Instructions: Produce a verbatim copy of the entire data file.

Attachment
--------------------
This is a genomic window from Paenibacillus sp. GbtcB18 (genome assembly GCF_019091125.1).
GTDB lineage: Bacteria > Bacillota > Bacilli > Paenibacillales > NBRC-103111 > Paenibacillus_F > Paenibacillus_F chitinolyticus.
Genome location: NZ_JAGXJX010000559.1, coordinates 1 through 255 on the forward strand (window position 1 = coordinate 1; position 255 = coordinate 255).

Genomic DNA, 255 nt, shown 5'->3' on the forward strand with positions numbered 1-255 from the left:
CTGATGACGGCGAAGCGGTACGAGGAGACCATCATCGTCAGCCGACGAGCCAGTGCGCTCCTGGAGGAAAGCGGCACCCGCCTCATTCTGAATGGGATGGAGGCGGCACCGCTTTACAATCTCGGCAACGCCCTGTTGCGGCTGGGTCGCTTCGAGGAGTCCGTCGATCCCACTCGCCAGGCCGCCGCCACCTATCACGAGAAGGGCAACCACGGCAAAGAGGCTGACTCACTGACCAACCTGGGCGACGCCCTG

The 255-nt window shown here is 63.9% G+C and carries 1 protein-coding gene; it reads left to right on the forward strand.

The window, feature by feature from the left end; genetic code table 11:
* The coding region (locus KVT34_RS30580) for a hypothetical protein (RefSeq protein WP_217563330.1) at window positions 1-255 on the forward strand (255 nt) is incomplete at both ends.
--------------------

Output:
This is a genomic window from Paenibacillus sp. GbtcB18 (genome assembly GCF_019091125.1).
GTDB lineage: Bacteria > Bacillota > Bacilli > Paenibacillales > NBRC-103111 > Paenibacillus_F > Paenibacillus_F chitinolyticus.
Genome location: NZ_JAGXJX010000559.1, coordinates 1 through 255 on the forward strand (window position 1 = coordinate 1; position 255 = coordinate 255).

Genomic DNA, 255 nt, shown 5'->3' on the forward strand with positions numbered 1-255 from the left:
CTGATGACGGCGAAGCGGTACGAGGAGACCATCATCGTCAGCCGACGAGCCAGTGCGCTCCTGGAGGAAAGCGGCACCCGCCTCATTCTGAATGGGATGGAGGCGGCACCGCTTTACAATCTCGGCAACGCCCTGTTGCGGCTGGGTCGCTTCGAGGAGTCCGTCGATCCCACTCGCCAGGCCGCCGCCACCTATCACGAGAAGGGCAACCACGGCAAAGAGGCTGACTCACTGACCAACCTGGGCGACGCCCTG

The 255-nt window shown here is 63.9% G+C and carries 1 protein-coding gene; it reads left to right on the forward strand.

The window, feature by feature from the left end; genetic code table 11:
* The coding region (locus KVT34_RS30580) for a hypothetical protein (RefSeq protein WP_217563330.1) at window positions 1-255 on the forward strand (255 nt) is incomplete at both ends.